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What freeware guitar amp sim VSTs can you recommend? Please link to just one effect per answer so we can vote for favourites.

Useful information for each plugin includes:

  • link to download
  • features
  • screenshot
  • platforms supported (e.g. Windows / Mac, VST, RTAS, AudioUnit)
  • CPU usage (can you live monitor
  • any registration/authorization hoops you have to jump through to use it
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4 Answers 4

Native Instruments Guitar Rig 4 Player is a free version of their commercial Guitar Rig 4 effects package. It contains just one amp sim "Jump" (looks like it is based on a Marshall) and one cabinet, plus a fairly generous selection of additional effects. You have to get an authorisation code to download and install it, and obviously they want to persuade you to upgrade to the full version, but what you get for free is still very useful. The user interface is very well designed, making it easy to find patches, or to design your own. It also includes a tuner and a standalone host app for live playing or practice that includes a "tape deck" for you to play along with backing tracks.

Guitar Rig 4 Player

  • True stereo effects processor powered by the supreme sound Engine of GUITAR RIG 4
  • 22 fully functional components including the Jump Amp / Cabinet and 12 electrifying effects
  • Seamlessly expandable with new Komplete Effects by NI
  • Complex multi-effects and parallel processing with unrivaled usability through the simple Rack concept
  • Easy integrated parameter automation through Modifiers as well as perfect host integration
  • Powerful preset browser with extensive search functions
  • 30 brand new, high-quality presets for all genres and source materials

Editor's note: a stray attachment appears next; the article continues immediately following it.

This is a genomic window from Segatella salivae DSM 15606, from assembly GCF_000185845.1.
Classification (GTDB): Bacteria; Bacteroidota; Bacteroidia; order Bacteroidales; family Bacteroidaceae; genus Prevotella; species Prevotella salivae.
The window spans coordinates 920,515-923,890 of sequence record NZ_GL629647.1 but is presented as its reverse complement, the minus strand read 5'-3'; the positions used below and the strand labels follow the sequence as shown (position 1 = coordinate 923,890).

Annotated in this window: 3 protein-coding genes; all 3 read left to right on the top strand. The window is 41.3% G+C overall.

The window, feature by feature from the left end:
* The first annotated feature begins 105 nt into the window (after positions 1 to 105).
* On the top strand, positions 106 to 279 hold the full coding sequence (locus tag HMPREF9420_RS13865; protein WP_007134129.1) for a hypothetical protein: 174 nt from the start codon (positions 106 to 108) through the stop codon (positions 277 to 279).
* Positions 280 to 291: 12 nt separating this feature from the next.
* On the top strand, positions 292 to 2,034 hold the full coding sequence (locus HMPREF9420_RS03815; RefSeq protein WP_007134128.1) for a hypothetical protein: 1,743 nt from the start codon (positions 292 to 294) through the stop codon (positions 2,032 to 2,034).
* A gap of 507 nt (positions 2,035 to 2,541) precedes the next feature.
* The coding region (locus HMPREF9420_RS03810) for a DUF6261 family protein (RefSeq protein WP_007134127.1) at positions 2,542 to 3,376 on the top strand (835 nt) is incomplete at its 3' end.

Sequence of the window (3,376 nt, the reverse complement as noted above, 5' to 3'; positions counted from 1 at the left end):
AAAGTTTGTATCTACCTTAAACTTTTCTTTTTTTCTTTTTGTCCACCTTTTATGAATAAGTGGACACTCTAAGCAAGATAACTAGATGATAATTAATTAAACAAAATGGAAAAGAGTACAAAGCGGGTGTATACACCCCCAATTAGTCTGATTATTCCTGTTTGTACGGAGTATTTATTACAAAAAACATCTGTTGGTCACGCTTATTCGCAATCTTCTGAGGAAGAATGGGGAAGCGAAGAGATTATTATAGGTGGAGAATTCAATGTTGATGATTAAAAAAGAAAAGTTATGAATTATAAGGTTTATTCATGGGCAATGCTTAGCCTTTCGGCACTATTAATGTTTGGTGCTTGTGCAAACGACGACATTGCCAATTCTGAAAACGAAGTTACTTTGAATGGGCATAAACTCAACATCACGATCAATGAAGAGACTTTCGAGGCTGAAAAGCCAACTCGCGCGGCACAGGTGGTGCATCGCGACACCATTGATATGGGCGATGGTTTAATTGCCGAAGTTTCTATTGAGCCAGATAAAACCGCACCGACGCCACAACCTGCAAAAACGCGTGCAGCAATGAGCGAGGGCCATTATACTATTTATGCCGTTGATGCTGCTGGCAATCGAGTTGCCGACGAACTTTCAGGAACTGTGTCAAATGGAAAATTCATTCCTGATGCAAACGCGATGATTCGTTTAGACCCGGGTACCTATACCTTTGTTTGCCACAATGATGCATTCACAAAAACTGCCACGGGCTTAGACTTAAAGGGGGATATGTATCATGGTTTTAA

• Direct MIDI Learn for all sliders and knobs offers convenient controller integration
  • Integrated tuner, metronome and two Tapedeck modules for easy recording
  • Dedicated "Live View" for performing on stage
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Studio Devil British Valve Custom is an emulation of a Marshall amp with 4x12 cabinet emulation. It has a no frills user interface, with just the basic tone and gain controls making it very straightforward to use. You have to create an account on their website to download it. As with a number of other free guitar VSTs, StudioDevil also make a more fully featured non-freeware amp. Despite the limited configuration options, this guitar effect is still quite versatile and usable for a variety of styles from rock to blues & jazz. It comes with a standalone host app for live playing or practice.

Studio Devil British Valve Custom GUI

Feature list:

  • British High-Gain Amp emulation based on Marshall® stack!
  • Power Amp Drive Control to adjust natural power amp compression.
  • Built In 4x12 Cabinet Emulation!
  • Realistic Tone Controls: Bass, Mids, Treble, and Presence
  • Professional Sampling Rates: 44.1kHz, 48kHz, 88.2kHz, 96kHz, 176.4kHz, and 192kHz support!
  • 4X Up-Sampling Engine with 64-bit Floating-Point Internal Precision
  • Compatible with Windows and Mac VST, Audio Units and ProTools RTAS hosts!
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Fretted Synth FreeAmp 3 is the latest evolution of one what was probably the first comprehensive guitar amp and effects VST to be made available as freeware. It contains a remarkable array of features and although it has not been updated for some time, remains a useful tool. The sound is not quite as polished as some of the newer commercial products, but if you are prepared to spend a bit of time tweaking the amp and cabinet settings, you can get some great sounds out of this amp. If you don't need the effects, you can download a smaller version that just has the amp and cabinet sims.

Fretted Synth FreeAmp 3 GUI

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Voxengo Boogex is interesting mainly because of its extreme flexibility. It consists of three parts. The first - a "pre-filter" allows for dramatic shaping of the EQ of the incoming signal. The next stage is the amplifier itself, which I think is the weakest part of this effect. The third stage is the cabinet emulation, which allows you to select from some supplied cabinet impulse responses, or, more interestingly, supply your own (there are lots of great free ones available on the web). If you have some patience and are willing to experiment, you can get some very nice sounds out of this effect.

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